Goodnight asserted that pitting people against one another could only yield negative outcomes. "Who wants to work in a company where collaboration, trust and teamwork aren't overtly valued?" he asked. "Lopping off 10 percent of the employees to meet a quota? How does that motivate people?"
While SAS has no systematic process for weeding out underperforming workers, managers frequently review performance with employees. "People regularly need to know where they stand, how they're performing and how we intend to grow them," said Goodnight. And when someone isn't meeting expectations, SAS moves promptly to confront it – even offering severance to employees when the challenge to improve seems too great. Goodnight instinctively knows that treating people with care and dignity on the way out has great impact on all the many employees who remain.
4. Most People Want To Work At Companies That Use Trust As Their Cultural Cornerstone
It was Abraham Lincoln who said, "The people, when rightly and fully trusted, will return the trust," and it's entirely clear that Goodnight strongly believes this as well. Tremendous flexibility is given to employees on work hours, and no one is scorned for getting a haircut or going for a swim at three in the afternoon.
The central message to SAS employees is that the company trusts them to excel and seeks to earn their trust in return. "One of the things we watch closely here," Goodnight told me, "is our Trust Index Survey. Every year we ask employees to tell us whether they trust their manager – and whether they have trust in us."
What's most important to Goodnight is whether people feel his company has their best interests at heart. Consequently, SAS emphasizes transparency. They insist managers act like coaches and advocates. And the test is having it routinely confirmed that people feel as if they're being treated and valued as human beings.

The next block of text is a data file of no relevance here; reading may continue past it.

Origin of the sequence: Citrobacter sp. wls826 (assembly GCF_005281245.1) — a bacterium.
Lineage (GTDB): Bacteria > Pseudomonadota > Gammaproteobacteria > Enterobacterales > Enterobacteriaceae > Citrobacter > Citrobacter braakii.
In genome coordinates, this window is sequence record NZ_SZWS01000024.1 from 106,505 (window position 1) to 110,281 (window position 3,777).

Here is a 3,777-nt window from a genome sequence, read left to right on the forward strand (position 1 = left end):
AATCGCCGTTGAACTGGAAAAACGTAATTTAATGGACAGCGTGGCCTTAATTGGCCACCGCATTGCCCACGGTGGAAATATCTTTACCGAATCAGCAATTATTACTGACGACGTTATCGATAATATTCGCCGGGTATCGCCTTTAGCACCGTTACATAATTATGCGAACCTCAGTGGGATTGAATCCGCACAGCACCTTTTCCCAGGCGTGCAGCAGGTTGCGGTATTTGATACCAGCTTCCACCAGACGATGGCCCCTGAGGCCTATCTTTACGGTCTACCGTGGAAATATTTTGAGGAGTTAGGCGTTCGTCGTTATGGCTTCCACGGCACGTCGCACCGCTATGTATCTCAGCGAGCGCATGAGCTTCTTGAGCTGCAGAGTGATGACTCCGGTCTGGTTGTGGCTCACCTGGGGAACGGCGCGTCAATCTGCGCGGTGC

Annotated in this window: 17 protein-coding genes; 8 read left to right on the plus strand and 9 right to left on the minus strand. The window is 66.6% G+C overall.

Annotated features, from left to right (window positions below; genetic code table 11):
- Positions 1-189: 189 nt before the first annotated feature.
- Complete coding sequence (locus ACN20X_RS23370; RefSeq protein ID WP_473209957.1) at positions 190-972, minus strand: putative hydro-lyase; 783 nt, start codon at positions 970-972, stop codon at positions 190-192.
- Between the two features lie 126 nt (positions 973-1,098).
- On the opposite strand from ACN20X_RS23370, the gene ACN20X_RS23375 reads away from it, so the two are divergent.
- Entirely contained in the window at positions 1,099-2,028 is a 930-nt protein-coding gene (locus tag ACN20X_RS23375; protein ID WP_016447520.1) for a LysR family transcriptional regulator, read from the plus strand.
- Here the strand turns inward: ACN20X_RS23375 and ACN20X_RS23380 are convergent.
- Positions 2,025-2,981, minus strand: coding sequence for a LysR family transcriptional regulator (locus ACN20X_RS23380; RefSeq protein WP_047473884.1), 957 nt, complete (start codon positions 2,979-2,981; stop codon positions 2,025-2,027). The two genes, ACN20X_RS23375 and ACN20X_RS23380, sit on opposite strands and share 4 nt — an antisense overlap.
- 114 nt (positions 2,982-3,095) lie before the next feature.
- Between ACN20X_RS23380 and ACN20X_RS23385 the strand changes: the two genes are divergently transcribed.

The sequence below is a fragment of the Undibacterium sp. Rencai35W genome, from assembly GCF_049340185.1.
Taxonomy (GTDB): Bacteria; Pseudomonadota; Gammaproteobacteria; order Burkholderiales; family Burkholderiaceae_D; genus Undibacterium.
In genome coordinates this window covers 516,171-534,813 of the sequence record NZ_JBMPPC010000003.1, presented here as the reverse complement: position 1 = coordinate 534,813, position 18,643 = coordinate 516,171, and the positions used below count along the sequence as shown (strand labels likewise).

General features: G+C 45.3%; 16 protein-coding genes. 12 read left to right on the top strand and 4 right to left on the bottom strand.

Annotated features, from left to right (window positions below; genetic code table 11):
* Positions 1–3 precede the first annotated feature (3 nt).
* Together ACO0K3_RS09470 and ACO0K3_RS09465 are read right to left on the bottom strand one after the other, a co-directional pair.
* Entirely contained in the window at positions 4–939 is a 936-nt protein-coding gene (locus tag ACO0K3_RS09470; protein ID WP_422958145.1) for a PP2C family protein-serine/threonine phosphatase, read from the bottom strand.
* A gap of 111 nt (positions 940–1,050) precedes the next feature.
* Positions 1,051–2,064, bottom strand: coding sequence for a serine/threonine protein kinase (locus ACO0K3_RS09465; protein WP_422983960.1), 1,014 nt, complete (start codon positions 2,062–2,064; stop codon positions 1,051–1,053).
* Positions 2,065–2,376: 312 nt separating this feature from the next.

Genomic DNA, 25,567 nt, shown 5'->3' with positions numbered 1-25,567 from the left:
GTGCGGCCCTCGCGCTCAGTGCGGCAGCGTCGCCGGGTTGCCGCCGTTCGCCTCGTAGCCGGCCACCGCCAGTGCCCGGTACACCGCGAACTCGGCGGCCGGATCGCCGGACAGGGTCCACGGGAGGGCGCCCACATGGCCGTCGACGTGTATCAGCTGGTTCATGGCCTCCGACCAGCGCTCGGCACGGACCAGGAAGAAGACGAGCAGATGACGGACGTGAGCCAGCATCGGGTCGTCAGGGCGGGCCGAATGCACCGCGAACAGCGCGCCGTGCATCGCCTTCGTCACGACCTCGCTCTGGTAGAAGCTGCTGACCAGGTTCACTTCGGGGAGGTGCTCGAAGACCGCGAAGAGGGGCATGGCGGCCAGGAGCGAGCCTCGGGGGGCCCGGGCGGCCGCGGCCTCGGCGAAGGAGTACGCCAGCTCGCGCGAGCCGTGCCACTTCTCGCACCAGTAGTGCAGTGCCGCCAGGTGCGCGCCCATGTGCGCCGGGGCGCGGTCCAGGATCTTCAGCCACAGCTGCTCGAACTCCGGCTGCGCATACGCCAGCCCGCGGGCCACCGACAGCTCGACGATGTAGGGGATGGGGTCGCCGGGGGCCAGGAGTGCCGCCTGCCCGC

Investing in Employees Reaps Rewards on Many Levels
At 72 years old, Jim Goodnight has a four-decade-long track record of performance that arguably makes him one of the most successful CEOs in business today. And as someone who intentionally and generously invests in the well-being of his 14,000 employees, he's been fantastically rewarded. Forbes Magazine estimates his personal wealth at nearly $8 billion. But it became clear at the end of our discussion that what Goodnight is most proud of is the kind of company he's built. "I dearly value that 'Great Place To Work' label," he told me. "It makes me feel good knowing I helped to create one of the truly great places to work in the world. Why wouldn't you want to be the best?"
And so that becomes the grand question for us all to answer. Is leadership strictly about getting results regardless of its effects on people – or is it time we all aimed much higher? One thing is, for sure: The experience at SAS shows us that business success can indeed be achieved without collateral damage.
Mark C. Crowley is a leadership consultant and speaker, and the author of Lead From The Heart: Transformational Leadership For The 21st Century. His mission is to fundamentally change how we lead and manage people in the workplace, and to intentionally make it far more supportive of human needs. Connect with him at his website, on Twitter and on Facebook.